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“The mermaids, they live here. They’re full-time,” said Craig Robins, standing poolside in the backyard of his Sunset Island II home, where two woman in mermaid costumes were swimming laps. He turned to his publicist to back him up. “Mermaids don’t leave the water. Susan, they never leave the water, they’re here all the time?”

“They’re from the bay,” chipped in another man standing nearby.

Robins had opened up his lavish art-filled pad, located on the gated Sunset Island II, to host a party in celebration of this year’s Panerai Design Miami Visionary Award winner, SHoP Architects. The firm designed this year’s entrance to the Design Miami fair, which will later be moved across the bay to Miami’s Design District. A previous winning entrance design had been moved to Robin’s backyard, a wooden cube by David Adjaye which guests such as Larry Gagosian — matching his son in white pants and breezy blue top — Jeffrey Deitch, Diana Widmaier Picasso, Elle MacPherson, and Jonathan Cheban could readily admire while lounging on the furniture dotting the AstroTurf.

“When you collaborate with the right people, then one plus one equals five. I think that Design Miami and Panerai, it’s like that,” Robins continued. “And of course, thanks to Panerai I can always tell time.” He pulled up his sleeve to show off his watch. “My sons are all fighting for this, by the way. They all want it, like graduation presents.”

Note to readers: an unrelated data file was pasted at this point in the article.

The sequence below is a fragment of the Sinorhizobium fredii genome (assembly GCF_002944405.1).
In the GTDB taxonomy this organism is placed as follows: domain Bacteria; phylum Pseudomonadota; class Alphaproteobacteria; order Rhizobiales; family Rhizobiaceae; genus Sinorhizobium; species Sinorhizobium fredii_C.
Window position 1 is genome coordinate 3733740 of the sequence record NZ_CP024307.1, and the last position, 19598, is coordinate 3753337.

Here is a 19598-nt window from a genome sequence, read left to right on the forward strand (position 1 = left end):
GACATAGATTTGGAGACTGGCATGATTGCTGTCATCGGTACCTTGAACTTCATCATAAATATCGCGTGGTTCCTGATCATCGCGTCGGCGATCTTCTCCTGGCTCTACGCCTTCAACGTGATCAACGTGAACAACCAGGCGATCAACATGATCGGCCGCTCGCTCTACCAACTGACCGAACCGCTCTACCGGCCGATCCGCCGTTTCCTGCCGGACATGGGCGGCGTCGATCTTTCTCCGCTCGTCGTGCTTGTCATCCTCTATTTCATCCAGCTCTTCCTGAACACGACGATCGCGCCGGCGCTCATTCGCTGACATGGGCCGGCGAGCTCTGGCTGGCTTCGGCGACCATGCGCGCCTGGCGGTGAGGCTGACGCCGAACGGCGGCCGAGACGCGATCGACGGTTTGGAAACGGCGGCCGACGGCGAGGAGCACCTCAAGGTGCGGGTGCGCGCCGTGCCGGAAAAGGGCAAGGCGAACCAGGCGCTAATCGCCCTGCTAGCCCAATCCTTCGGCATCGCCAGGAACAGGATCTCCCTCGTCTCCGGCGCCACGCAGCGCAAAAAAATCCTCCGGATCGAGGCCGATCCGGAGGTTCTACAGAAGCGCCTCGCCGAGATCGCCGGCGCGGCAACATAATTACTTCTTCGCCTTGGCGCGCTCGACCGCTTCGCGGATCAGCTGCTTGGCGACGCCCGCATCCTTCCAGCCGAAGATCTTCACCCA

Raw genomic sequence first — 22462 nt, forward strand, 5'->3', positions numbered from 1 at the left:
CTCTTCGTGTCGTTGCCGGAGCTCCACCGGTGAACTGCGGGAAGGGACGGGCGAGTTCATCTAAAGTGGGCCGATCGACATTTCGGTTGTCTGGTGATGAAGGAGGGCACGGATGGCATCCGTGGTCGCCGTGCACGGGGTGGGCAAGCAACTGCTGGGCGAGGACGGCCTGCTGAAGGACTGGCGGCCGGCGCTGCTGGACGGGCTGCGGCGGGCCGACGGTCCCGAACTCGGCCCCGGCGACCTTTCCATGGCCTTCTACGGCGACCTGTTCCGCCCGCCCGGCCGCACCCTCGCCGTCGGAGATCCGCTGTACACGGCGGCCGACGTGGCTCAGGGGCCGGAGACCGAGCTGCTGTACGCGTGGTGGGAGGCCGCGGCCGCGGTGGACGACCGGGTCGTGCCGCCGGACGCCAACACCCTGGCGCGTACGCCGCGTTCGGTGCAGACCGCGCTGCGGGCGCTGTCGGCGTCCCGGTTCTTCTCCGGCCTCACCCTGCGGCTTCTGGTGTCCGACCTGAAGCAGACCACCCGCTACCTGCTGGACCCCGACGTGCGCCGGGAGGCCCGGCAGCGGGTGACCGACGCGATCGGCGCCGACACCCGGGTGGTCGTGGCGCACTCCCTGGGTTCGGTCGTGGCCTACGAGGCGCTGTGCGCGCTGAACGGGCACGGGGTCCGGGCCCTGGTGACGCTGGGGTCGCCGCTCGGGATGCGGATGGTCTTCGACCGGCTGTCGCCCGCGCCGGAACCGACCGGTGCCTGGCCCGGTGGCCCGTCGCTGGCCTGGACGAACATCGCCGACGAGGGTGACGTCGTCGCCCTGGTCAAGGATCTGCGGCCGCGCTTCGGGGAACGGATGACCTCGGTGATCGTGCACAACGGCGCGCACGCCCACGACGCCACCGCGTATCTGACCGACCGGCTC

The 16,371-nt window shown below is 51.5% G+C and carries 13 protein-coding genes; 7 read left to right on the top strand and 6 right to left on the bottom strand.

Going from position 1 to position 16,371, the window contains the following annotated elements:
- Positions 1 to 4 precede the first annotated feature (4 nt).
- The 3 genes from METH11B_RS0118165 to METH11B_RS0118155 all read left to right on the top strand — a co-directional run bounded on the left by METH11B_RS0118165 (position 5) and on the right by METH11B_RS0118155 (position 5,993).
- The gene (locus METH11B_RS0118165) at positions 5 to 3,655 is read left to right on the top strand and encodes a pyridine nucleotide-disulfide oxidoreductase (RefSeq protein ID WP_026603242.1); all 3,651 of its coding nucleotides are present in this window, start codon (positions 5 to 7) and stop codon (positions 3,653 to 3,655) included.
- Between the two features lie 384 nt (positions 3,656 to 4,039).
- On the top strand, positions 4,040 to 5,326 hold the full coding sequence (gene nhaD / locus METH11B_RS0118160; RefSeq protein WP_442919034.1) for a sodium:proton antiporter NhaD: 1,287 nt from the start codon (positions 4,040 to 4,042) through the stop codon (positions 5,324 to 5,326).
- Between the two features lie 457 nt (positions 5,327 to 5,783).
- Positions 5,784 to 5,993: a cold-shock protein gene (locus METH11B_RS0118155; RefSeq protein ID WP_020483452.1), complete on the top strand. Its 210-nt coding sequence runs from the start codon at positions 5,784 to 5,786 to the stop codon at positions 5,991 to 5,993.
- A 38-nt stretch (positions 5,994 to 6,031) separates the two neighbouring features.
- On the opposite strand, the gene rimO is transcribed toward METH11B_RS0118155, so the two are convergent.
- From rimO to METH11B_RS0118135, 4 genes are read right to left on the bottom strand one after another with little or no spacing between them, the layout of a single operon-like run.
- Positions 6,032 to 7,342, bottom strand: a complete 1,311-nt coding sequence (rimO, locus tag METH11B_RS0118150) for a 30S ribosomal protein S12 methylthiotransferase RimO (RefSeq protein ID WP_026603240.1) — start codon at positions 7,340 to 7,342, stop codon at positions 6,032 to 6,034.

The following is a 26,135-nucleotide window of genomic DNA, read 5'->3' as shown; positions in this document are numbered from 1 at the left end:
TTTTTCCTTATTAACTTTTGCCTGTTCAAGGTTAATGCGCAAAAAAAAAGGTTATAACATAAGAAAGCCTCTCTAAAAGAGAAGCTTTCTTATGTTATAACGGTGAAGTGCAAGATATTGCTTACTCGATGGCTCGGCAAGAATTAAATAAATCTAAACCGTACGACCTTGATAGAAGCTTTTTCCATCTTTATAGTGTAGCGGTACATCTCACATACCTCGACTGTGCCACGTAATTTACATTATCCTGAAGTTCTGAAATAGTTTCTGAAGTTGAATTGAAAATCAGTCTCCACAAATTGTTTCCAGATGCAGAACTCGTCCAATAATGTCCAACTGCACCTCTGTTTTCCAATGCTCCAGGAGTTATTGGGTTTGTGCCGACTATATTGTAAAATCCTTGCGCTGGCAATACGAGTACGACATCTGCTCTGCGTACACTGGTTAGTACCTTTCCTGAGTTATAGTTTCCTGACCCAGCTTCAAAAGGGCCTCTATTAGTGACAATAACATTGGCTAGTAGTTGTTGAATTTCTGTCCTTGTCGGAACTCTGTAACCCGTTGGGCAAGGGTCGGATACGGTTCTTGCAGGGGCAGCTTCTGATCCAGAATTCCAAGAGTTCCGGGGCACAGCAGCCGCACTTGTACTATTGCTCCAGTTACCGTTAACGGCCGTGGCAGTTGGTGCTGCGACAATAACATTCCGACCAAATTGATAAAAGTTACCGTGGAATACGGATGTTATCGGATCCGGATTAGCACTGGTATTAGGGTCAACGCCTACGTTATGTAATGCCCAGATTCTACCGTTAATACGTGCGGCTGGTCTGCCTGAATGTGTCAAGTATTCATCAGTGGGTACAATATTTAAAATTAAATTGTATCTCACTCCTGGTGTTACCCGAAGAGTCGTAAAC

If they don’t get the watch, maybe they can settle for a piece of artwork — Robins has picked up some new pieces for his collection. “I bought some things in Design Miami, and Larry Gagosian and Jeffrey Deitch had that show in the Design District, and I got a few things from there,” he added. “There’s a young artist that’s in the Gagosian-Deitch show called Tschabalala, and that’s my favorite.”

Like many serious collectors at Art Basel Miami Beach, Robins had already claimed his bounty. “A lot of [the action] just happens in the first two hours. It’s crazy though because it’s like, all of the collectors come and they have a lot of pent-up energy. Design Miami that first day was incredible — he sold, like, half of his booth,” he said, gesturing to the man behind him, glass of bubbly in hand. All of that energy calls for some serious R&R.

Nearby, Panerai chief executive officer Angelo Bonati was quietly making the rounds. “I remember when I landed here for the first time, 20 years ago, I was a bit astonished,” he said, reflecting on Miami’s growth in recent years, thanks to developers such as Robins. “I said what is this, this is a village, this is not a city. Now it’s another way.”

And the mermaids swam on.